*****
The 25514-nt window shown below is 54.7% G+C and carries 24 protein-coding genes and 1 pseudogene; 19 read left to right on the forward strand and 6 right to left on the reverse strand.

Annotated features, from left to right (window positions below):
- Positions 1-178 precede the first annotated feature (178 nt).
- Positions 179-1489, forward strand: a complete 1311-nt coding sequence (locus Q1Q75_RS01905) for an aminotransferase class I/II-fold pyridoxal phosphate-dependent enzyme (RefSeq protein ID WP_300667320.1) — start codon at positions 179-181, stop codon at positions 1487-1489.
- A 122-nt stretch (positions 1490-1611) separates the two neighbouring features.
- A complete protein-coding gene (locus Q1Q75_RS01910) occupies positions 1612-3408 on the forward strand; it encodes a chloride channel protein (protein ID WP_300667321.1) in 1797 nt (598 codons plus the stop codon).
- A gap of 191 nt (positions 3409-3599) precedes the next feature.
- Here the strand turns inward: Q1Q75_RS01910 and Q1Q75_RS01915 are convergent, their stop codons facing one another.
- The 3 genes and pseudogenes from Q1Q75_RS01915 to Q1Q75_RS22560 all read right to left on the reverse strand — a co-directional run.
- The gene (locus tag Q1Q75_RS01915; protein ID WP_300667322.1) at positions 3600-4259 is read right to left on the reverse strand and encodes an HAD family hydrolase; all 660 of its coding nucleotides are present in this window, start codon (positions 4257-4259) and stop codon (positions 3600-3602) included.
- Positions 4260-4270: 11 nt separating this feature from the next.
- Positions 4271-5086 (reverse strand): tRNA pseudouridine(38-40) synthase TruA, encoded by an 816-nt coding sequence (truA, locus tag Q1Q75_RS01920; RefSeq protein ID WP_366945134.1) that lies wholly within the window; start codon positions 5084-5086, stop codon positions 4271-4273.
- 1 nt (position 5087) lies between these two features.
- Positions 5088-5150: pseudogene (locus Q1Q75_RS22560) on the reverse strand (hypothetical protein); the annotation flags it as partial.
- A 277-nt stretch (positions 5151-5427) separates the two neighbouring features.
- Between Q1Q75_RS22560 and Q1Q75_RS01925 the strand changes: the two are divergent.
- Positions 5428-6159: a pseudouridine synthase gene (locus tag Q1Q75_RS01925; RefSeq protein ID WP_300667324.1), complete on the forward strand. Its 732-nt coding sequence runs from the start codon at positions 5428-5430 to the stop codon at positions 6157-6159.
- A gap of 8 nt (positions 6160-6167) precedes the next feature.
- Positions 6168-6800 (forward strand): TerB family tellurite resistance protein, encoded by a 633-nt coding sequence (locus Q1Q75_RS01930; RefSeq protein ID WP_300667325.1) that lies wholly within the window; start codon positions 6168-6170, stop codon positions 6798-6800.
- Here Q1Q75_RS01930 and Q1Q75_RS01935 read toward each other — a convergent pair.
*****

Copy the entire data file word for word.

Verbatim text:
The 25514-nt window shown below is 54.7% G+C and carries 24 protein-coding genes and 1 pseudogene; 19 read left to right on the forward strand and 6 right to left on the reverse strand.

Annotated features, from left to right (window positions below):
- Positions 1-178 precede the first annotated feature (178 nt).
- Positions 179-1489, forward strand: a complete 1311-nt coding sequence (locus Q1Q75_RS01905) for an aminotransferase class I/II-fold pyridoxal phosphate-dependent enzyme (RefSeq protein ID WP_300667320.1) — start codon at positions 179-181, stop codon at positions 1487-1489.
- A 122-nt stretch (positions 1490-1611) separates the two neighbouring features.
- A complete protein-coding gene (locus Q1Q75_RS01910) occupies positions 1612-3408 on the forward strand; it encodes a chloride channel protein (protein ID WP_300667321.1) in 1797 nt (598 codons plus the stop codon).
- A gap of 191 nt (positions 3409-3599) precedes the next feature.
- Here the strand turns inward: Q1Q75_RS01910 and Q1Q75_RS01915 are convergent, their stop codons facing one another.
- The 3 genes and pseudogenes from Q1Q75_RS01915 to Q1Q75_RS22560 all read right to left on the reverse strand — a co-directional run.
- The gene (locus tag Q1Q75_RS01915; protein ID WP_300667322.1) at positions 3600-4259 is read right to left on the reverse strand and encodes an HAD family hydrolase; all 660 of its coding nucleotides are present in this window, start codon (positions 4257-4259) and stop codon (positions 3600-3602) included.
- Positions 4260-4270: 11 nt separating this feature from the next.
- Positions 4271-5086 (reverse strand): tRNA pseudouridine(38-40) synthase TruA, encoded by an 816-nt coding sequence (truA, locus tag Q1Q75_RS01920; RefSeq protein ID WP_366945134.1) that lies wholly within the window; start codon positions 5084-5086, stop codon positions 4271-4273.
- 1 nt (position 5087) lies between these two features.
- Positions 5088-5150: pseudogene (locus Q1Q75_RS22560) on the reverse strand (hypothetical protein); the annotation flags it as partial.
- A 277-nt stretch (positions 5151-5427) separates the two neighbouring features.
- Between Q1Q75_RS22560 and Q1Q75_RS01925 the strand changes: the two are divergent.
- Positions 5428-6159: a pseudouridine synthase gene (locus tag Q1Q75_RS01925; RefSeq protein ID WP_300667324.1), complete on the forward strand. Its 732-nt coding sequence runs from the start codon at positions 5428-5430 to the stop codon at positions 6157-6159.
- A gap of 8 nt (positions 6160-6167) precedes the next feature.
- Positions 6168-6800 (forward strand): TerB family tellurite resistance protein, encoded by a 633-nt coding sequence (locus Q1Q75_RS01930; RefSeq protein ID WP_300667325.1) that lies wholly within the window; start codon positions 6168-6170, stop codon positions 6798-6800.
- Here Q1Q75_RS01930 and Q1Q75_RS01935 read toward each other — a convergent pair.